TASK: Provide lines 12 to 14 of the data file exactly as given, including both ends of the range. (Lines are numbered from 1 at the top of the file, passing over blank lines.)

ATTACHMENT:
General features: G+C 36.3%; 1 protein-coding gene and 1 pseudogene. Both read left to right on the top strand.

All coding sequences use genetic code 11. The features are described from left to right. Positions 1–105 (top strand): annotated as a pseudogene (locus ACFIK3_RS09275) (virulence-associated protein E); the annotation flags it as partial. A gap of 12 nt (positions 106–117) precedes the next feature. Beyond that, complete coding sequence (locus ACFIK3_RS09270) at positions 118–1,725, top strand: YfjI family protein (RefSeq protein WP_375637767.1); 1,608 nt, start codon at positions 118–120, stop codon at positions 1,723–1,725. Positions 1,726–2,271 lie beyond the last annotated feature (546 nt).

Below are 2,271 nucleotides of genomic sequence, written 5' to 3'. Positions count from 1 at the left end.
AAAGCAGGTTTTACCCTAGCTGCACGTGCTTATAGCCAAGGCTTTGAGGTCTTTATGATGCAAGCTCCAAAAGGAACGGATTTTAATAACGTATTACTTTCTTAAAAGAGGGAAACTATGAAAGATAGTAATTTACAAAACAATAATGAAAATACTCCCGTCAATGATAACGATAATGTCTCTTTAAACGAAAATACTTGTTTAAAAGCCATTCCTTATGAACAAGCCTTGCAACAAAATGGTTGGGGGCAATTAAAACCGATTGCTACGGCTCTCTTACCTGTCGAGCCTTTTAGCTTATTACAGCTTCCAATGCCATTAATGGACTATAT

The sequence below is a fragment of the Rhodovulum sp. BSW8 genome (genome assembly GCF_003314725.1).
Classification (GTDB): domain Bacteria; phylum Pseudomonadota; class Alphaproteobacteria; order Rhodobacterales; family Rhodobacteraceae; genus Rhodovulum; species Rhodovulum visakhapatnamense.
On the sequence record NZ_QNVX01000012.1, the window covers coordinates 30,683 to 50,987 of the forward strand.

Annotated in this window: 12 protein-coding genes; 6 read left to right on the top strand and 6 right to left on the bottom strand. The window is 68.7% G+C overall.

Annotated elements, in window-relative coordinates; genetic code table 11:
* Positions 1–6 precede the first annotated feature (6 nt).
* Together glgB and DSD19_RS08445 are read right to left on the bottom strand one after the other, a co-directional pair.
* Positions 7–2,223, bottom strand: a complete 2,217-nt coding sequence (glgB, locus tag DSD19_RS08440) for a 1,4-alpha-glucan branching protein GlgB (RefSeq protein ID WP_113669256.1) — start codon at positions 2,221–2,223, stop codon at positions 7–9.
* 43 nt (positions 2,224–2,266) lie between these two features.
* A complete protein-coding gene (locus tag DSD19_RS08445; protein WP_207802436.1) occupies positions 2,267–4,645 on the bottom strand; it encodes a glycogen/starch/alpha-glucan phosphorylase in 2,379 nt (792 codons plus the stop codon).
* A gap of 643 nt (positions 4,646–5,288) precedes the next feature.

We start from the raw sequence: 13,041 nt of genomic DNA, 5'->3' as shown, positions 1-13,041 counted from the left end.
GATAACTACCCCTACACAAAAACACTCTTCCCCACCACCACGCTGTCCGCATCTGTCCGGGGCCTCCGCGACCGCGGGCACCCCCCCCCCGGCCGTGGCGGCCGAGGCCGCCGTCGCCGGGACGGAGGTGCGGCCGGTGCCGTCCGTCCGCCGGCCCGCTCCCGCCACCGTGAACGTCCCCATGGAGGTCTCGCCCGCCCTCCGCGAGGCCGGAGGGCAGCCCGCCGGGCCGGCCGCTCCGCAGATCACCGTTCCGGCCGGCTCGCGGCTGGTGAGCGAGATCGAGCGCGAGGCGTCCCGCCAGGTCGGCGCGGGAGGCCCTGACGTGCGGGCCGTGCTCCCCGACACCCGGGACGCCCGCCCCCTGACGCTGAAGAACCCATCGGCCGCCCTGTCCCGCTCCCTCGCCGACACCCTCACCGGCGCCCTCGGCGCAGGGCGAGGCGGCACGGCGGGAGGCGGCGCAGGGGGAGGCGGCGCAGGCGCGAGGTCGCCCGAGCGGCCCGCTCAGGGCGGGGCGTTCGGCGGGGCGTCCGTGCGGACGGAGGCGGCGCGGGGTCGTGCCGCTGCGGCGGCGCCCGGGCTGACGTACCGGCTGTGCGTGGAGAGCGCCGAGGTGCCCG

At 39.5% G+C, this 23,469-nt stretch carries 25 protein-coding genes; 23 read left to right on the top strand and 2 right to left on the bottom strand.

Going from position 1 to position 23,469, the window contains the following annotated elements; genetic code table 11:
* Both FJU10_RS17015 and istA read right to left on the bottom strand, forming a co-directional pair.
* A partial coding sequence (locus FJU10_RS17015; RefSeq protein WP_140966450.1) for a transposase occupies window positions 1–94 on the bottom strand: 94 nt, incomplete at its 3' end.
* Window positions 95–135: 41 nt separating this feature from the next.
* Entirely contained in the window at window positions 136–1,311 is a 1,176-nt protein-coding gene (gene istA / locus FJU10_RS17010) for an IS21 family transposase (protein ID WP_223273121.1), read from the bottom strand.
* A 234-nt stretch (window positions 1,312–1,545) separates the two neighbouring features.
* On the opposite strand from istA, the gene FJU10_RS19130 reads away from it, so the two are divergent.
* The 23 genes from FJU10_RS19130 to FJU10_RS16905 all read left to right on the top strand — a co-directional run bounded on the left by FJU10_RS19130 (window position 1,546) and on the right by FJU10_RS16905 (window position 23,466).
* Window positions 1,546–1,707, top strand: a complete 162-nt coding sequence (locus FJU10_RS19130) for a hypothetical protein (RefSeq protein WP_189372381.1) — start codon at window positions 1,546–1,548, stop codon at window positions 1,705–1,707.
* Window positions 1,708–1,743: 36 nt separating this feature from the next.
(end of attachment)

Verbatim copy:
* Positions 7–2,223, bottom strand: a complete 2,217-nt coding sequence (glgB, locus tag DSD19_RS08440) for a 1,4-alpha-glucan branching protein GlgB (RefSeq protein ID WP_113669256.1) — start codon at positions 2,221–2,223, stop codon at positions 7–9.
* 43 nt (positions 2,224–2,266) lie between these two features.
* A complete protein-coding gene (locus tag DSD19_RS08445; protein WP_207802436.1) occupies positions 2,267–4,645 on the bottom strand; it encodes a glycogen/starch/alpha-glucan phosphorylase in 2,379 nt (792 codons plus the stop codon).